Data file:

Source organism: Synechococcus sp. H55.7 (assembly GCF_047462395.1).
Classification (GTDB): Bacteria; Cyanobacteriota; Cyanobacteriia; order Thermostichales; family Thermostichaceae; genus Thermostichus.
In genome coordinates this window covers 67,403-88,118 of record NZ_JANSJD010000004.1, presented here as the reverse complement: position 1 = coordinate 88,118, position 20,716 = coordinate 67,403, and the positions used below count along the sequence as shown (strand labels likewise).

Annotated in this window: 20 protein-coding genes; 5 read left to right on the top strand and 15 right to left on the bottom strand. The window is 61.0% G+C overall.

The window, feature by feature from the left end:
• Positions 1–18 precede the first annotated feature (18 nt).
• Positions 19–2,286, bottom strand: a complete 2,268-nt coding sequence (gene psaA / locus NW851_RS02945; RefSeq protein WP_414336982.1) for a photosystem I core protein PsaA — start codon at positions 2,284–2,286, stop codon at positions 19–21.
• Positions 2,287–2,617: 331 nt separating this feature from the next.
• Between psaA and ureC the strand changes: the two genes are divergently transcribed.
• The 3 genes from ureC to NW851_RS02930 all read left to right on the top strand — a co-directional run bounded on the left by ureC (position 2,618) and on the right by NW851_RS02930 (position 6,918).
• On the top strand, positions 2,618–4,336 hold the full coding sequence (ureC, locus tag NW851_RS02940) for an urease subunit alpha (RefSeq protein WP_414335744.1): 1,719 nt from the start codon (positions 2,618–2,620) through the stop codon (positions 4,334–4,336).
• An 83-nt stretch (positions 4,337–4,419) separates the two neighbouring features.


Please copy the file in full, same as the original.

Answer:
Source organism: Synechococcus sp. H55.7 (assembly GCF_047462395.1).
Classification (GTDB): Bacteria; Cyanobacteriota; Cyanobacteriia; order Thermostichales; family Thermostichaceae; genus Thermostichus.
In genome coordinates this window covers 67,403-88,118 of record NZ_JANSJD010000004.1, presented here as the reverse complement: position 1 = coordinate 88,118, position 20,716 = coordinate 67,403, and the positions used below count along the sequence as shown (strand labels likewise).

Annotated in this window: 20 protein-coding genes; 5 read left to right on the top strand and 15 right to left on the bottom strand. The window is 61.0% G+C overall.

The window, feature by feature from the left end:
• Positions 1–18 precede the first annotated feature (18 nt).
• Positions 19–2,286, bottom strand: a complete 2,268-nt coding sequence (gene psaA / locus NW851_RS02945; RefSeq protein WP_414336982.1) for a photosystem I core protein PsaA — start codon at positions 2,284–2,286, stop codon at positions 19–21.
• Positions 2,287–2,617: 331 nt separating this feature from the next.
• Between psaA and ureC the strand changes: the two genes are divergently transcribed.
• The 3 genes from ureC to NW851_RS02930 all read left to right on the top strand — a co-directional run bounded on the left by ureC (position 2,618) and on the right by NW851_RS02930 (position 6,918).
• On the top strand, positions 2,618–4,336 hold the full coding sequence (ureC, locus tag NW851_RS02940) for an urease subunit alpha (RefSeq protein WP_414335744.1): 1,719 nt from the start codon (positions 2,618–2,620) through the stop codon (positions 4,334–4,336).
• An 83-nt stretch (positions 4,337–4,419) separates the two neighbouring features.